It would be productive to talk more about improving connections between the physical and psychological—the physical and physiological. At this point, it is a waste of time and energy to focus too much on form-driven fantasies; rather, planning and design need to respond more effectively and efficiently to society’s increasing complexity. Today, it would be more beneficial to focus efforts on simultaneously engaging the social, cultural, psychological, political, economic, environmental, and technological dimensions connected to our work. Only then does the work of architects, urban designers, planners, and related professionals become meaningful and worth celebrating. Ultimately, an open and reflexive mindset toward shaping the world around us makes a national public health issue like 100 Americans being killed by guns every day easier to grasp. It is imperative that more planning and design collaborators—acutely aware of complex issues sweeping nations—are convinced that they play an important role in helping untangle our tangled world, collectively. We must embrace this complexity and responsibility of improved understanding. And if public or private entities need data-driven research reports to unlock capital for urgent innovation, let’s just make them.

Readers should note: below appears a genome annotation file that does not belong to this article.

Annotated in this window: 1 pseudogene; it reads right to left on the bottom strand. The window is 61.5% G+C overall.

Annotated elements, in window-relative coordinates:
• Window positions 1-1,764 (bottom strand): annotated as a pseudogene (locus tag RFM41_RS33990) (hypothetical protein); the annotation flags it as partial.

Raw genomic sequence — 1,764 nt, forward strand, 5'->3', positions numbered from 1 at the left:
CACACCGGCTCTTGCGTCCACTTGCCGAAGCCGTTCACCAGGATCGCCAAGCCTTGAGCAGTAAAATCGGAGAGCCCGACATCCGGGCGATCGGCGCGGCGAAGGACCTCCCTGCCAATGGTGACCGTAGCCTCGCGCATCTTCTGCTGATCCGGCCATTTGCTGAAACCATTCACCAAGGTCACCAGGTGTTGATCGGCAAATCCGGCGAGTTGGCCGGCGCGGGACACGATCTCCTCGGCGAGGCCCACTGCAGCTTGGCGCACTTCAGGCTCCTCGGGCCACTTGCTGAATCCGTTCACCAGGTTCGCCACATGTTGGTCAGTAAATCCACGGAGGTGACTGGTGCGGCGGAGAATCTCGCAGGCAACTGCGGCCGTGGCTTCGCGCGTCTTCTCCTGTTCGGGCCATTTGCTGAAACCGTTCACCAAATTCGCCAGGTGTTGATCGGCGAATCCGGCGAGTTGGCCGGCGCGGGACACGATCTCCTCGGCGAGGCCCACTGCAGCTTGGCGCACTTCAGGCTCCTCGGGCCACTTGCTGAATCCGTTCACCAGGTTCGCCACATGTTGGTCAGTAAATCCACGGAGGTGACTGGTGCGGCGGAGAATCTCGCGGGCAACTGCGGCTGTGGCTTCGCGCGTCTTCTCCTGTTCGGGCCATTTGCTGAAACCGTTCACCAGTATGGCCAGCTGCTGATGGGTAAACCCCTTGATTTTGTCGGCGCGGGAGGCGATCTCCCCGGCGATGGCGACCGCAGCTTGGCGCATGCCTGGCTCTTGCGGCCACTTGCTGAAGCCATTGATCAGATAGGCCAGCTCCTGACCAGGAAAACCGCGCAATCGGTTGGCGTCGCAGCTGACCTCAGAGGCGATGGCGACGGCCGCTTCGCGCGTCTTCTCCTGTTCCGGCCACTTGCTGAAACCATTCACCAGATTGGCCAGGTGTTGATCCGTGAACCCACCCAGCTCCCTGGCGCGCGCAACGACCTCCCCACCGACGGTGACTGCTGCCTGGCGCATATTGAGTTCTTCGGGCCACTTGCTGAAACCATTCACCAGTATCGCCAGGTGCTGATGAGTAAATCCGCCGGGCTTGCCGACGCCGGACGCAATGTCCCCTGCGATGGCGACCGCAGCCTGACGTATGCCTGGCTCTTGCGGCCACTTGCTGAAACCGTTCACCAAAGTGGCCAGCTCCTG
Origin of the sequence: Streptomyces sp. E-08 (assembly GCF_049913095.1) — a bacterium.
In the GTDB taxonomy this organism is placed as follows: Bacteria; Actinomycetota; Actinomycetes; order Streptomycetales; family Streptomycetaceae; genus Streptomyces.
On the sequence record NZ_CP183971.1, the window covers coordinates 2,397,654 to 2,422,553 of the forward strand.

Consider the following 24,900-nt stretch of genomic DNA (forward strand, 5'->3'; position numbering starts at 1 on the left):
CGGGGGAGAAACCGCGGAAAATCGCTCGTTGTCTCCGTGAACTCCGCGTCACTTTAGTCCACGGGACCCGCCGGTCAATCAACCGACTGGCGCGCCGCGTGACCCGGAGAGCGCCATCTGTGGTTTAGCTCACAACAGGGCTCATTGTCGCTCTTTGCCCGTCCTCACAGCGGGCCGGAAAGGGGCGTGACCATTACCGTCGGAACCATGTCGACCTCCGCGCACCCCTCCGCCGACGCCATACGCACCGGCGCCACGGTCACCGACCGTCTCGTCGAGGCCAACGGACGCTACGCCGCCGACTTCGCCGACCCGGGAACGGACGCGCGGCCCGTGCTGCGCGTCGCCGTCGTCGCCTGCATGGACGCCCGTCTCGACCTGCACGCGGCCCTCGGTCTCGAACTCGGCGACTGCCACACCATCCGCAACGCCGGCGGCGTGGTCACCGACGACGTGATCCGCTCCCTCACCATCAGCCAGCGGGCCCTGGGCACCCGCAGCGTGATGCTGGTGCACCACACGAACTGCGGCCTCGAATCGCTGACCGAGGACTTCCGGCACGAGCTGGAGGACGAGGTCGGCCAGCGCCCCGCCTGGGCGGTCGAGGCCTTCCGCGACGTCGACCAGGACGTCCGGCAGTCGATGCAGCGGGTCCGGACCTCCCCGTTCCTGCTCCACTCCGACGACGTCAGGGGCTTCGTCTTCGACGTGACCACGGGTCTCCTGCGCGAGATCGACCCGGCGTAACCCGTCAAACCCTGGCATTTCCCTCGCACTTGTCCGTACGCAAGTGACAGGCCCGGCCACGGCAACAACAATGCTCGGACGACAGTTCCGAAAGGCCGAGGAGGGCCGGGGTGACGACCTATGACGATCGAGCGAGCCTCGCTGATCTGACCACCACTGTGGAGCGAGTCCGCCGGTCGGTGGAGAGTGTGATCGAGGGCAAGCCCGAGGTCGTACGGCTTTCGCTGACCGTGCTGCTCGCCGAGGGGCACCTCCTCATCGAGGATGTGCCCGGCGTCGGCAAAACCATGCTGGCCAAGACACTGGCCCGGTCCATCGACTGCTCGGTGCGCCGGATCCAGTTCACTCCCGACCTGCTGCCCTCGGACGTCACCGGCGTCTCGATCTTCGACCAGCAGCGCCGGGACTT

For more information to improve understanding, consider how to act (individually or collectively), or join the conversation about reducing gun violence in America, please visit https://everytownresearch.org/. To read Everytown’s full research report, visit https://everytownresearch.org/reports/nationofsurvivors/.
 “A Nation of Survivors: The Toll of Gun Violence in America,” 1 February 2019, Everytown for Gun Safety, accessed 6 April 2019, https://everytownresearch.org/reports/nationofsurvivors/.
3 “Firearms are the second leading cause of death for children and teens and the first leading cause of death for black children and teens in the U.S. Every year, nearly 3,000 children and teens are shot and killed and approximately 15,600 are shot and injured. In an average year, over 10,300 violent hate crimes involve a gun – more than 28 each day. The vast majority of hate crimes are directed against communities of color, religious minorities, and LGBTQ people. The various costs paid by victims, communities, businesses, taxpayers, and every American who feels the pain, fear, and distress from the increasing frequency of gun violence amount to tens of billions annually and impact people in every community across the country.” Executive Summary, 1 February 2019, Everytown for Gun Safety, accessed 6 April 2019, https://everytownresearch.org/reports/nationofsurvivors/.
4 “A veteran reportedly shot himself April 9 in the waiting room of the VA's Austin Outpatient Clinic in front of hundreds of witnesses. (Veterans Affairs),” J.D. Simkins, “Hundreds witness veteran shoot and kill himself in VA waiting room,” Military Times, 12 April 2019, accessed 13 April 2019, https://www.militarytimes.com/news/your-military/2019/04/11/hundreds-witness-veteran-shoot-and-kill-himself-in-va-waiting-room/?fbclid=IwAR1MBUktFeb5-NcP28GFgqZ8324_a9s3nxN8fdtNBUuFb2_oqvNzomttvkc.
5 “Twenty years after Columbine, Colorado schools are assessing an astonishing number of student threats,” The Colorado Sun, 10 April 2019, accessed 11 April 2019, https://coloradosun.com/2019/04/10/colorado-school-threat-assessments/.